She put me in the office of a Philosophy professor and left me sitting behind his desk with the test in an envelope and a lot of paper.
When I opened the envelope and scanned down the list of nine questions, I felt relieved: none of them threw me completely for a loss, and I only had to answer six questions.
But writing six essays is easier said than done, and while I started off well, I became tired and befogged in the middle, although I think I did well with the final essay.
I took nearly the whole four hours allotted to write about who is the hero of Paradise Lost; Emma Bovary and Stephen Dedalus as romantics; the disintegration of civilization as seen in “The Second Coming” and “The Waste Land”; and more.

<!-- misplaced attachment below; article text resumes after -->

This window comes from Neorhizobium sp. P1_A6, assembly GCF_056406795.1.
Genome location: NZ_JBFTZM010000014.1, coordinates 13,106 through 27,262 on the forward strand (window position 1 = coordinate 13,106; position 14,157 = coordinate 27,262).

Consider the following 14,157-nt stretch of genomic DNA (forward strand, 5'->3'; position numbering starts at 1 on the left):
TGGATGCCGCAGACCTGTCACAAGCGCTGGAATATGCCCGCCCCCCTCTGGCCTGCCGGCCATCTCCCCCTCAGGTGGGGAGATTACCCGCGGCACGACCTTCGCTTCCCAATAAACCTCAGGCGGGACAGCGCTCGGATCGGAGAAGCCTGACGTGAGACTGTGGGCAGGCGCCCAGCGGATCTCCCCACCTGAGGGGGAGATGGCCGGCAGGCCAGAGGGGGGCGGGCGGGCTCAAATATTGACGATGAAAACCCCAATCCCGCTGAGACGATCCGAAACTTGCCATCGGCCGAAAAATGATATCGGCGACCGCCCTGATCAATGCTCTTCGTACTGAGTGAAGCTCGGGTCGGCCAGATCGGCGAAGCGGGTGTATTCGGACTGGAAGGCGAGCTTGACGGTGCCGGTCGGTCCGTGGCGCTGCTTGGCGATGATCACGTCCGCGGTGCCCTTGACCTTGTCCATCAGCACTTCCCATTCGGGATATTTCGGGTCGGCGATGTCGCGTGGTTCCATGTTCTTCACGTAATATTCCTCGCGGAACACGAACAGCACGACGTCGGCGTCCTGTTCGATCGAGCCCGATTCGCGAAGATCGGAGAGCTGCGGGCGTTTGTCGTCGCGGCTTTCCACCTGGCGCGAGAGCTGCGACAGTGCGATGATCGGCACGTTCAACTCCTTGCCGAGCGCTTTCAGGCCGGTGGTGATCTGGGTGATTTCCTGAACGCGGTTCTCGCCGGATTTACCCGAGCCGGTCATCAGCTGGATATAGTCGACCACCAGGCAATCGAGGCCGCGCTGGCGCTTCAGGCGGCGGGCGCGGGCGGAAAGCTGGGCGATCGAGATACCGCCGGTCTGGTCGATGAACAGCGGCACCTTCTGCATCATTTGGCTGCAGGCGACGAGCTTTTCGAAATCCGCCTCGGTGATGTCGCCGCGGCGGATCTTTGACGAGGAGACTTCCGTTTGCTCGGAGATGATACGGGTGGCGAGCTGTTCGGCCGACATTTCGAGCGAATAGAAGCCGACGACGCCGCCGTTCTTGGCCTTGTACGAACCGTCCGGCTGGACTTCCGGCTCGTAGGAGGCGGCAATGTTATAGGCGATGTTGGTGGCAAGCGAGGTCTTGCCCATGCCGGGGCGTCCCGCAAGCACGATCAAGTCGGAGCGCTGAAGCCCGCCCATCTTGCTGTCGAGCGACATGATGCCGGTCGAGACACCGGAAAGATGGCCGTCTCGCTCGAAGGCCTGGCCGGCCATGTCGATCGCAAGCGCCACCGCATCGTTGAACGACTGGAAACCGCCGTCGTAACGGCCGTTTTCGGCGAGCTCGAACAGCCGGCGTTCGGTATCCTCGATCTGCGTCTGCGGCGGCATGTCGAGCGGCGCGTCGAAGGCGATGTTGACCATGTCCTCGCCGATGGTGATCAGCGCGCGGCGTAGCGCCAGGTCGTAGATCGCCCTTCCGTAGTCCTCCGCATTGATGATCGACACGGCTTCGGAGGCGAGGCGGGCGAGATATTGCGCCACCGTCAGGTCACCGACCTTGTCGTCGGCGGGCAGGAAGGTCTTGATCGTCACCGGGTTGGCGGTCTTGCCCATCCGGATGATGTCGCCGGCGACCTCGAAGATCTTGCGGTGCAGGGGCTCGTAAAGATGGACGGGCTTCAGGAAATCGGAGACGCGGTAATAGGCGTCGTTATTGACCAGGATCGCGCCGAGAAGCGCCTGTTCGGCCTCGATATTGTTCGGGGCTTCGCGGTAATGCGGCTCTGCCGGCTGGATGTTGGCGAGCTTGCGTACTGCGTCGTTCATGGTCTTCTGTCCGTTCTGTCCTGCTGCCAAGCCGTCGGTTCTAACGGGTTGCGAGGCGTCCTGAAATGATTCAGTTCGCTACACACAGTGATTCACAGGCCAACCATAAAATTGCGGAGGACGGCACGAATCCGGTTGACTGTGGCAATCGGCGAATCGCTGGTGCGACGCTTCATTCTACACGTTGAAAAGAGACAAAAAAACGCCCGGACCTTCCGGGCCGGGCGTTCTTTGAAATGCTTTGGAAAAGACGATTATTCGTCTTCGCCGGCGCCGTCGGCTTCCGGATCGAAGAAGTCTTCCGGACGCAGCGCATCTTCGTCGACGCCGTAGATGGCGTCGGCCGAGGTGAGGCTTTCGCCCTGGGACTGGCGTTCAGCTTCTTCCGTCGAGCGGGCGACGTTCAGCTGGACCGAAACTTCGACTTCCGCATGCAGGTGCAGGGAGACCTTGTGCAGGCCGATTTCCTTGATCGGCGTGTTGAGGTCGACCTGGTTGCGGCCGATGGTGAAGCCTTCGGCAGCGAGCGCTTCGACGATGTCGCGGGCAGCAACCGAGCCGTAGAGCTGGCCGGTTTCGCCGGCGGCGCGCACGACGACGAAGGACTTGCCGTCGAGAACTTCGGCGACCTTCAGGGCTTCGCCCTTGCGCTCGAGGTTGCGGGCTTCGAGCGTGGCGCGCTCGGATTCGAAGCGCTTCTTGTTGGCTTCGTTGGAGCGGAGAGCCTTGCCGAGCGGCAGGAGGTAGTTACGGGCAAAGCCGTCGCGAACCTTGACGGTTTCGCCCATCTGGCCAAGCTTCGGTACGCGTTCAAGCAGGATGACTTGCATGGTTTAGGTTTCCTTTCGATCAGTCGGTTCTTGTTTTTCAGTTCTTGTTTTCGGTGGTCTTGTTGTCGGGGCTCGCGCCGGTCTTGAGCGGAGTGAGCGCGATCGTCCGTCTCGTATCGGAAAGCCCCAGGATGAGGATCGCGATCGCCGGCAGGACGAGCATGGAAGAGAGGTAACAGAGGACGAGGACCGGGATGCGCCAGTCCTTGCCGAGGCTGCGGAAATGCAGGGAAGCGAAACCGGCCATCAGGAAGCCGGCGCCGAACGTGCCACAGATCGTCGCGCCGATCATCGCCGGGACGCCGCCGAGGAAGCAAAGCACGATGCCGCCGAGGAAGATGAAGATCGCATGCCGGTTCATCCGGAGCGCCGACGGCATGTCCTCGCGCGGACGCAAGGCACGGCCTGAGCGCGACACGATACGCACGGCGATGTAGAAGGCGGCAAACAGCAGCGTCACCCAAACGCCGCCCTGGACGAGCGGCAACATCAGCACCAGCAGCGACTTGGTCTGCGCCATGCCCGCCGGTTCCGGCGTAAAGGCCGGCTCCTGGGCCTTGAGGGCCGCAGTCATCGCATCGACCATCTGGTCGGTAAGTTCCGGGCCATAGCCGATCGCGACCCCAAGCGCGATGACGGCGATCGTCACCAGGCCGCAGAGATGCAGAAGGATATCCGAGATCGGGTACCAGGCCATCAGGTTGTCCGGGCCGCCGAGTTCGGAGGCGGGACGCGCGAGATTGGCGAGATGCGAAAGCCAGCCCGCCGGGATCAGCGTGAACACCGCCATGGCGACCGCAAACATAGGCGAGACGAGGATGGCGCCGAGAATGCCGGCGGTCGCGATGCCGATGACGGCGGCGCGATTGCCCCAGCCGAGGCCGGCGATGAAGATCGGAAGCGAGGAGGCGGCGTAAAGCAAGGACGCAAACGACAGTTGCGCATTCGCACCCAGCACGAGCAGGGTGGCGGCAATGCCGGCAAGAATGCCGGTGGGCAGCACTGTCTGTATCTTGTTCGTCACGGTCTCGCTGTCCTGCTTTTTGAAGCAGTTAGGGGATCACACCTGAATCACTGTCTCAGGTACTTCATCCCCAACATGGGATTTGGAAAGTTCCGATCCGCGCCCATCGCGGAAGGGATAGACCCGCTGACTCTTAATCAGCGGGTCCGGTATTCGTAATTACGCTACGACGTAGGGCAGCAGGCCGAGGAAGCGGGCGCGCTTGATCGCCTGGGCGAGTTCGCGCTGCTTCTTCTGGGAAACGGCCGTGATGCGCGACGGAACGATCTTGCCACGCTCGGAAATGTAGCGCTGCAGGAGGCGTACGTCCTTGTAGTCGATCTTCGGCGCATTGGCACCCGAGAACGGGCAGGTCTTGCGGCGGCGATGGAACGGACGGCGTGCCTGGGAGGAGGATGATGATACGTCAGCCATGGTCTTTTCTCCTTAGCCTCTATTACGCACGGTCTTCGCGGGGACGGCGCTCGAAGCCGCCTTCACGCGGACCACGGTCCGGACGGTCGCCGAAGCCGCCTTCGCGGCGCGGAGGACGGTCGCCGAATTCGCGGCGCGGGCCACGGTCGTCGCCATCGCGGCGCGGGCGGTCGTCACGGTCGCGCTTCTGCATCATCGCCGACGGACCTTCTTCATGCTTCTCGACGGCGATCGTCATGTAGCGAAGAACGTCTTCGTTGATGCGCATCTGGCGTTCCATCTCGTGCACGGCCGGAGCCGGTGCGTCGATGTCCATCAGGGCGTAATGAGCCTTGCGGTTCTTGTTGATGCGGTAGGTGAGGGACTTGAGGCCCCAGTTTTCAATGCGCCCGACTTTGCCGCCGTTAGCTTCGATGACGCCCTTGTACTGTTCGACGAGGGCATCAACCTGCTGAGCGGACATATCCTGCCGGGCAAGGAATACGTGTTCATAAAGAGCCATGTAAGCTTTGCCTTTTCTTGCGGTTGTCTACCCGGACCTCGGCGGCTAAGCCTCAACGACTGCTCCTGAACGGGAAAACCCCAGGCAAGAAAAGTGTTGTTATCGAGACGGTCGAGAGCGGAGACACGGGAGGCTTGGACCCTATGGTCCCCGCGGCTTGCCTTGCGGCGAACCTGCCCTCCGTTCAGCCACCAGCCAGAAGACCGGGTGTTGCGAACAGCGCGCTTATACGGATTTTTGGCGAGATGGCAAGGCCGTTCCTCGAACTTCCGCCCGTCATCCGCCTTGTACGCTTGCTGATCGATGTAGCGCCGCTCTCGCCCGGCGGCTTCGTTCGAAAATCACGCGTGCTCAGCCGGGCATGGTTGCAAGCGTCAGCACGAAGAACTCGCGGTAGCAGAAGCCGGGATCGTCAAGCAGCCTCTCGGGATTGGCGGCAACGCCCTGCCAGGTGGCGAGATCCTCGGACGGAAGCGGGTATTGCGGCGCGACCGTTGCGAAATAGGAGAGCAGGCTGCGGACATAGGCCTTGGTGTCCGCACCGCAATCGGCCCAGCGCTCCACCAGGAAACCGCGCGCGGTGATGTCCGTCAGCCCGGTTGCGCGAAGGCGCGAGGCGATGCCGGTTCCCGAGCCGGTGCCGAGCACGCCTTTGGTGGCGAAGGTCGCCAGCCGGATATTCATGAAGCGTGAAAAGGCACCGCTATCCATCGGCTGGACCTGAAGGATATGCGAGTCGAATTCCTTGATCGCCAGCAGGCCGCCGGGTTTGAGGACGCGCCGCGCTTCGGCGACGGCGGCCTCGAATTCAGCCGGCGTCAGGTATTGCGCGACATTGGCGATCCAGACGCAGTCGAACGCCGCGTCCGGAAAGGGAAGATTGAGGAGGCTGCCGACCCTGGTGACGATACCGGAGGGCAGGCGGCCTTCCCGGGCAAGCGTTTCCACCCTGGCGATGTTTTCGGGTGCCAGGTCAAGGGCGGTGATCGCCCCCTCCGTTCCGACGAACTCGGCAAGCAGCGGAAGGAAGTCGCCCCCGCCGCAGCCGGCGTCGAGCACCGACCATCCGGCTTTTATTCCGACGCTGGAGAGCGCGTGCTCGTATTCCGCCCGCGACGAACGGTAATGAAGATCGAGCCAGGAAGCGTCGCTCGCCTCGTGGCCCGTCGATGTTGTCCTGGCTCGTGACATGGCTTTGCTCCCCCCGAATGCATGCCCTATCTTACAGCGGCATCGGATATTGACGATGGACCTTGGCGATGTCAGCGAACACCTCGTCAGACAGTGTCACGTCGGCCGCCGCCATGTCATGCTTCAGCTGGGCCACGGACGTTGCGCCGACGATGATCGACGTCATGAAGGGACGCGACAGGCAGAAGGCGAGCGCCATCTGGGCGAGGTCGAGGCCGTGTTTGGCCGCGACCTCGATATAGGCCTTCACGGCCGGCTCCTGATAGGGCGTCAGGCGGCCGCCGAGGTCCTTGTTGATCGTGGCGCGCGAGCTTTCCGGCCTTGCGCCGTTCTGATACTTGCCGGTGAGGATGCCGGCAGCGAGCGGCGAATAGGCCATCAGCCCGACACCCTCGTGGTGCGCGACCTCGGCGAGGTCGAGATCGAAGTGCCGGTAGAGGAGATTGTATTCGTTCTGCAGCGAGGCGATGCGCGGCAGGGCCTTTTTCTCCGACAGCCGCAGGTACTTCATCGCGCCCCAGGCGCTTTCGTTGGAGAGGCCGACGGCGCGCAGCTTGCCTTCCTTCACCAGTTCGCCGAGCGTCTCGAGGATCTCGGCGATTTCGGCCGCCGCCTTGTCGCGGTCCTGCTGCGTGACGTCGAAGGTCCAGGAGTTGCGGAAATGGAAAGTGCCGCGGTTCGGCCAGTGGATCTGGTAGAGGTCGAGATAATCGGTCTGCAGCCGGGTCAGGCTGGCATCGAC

Prof. Fuchs popped in to see how I was doing; he told me grinningly that he had written the first four questions – which is odd, since I didn’t nominate him to Cooley.
Prof. Fuchs scares me, as I think there’s something about him that’s off-the-wall. I even began to worry that he might fail me – after all, my essays were probably not that good – but then I said, what the hell, I’ll cross that bridge when I come to it.
With a numbed sense of pleasure, I handed in the test to Mrs. Atkinson and drove back home over the bridge. It had stopped raining but the air was heavy and the sky cloudy.
I went to Brooklyn College, to LaGuardia, to pick up the last issue of Kingsman for the term; it had just arrived, as it was very big, and they’d been at the printers until noon.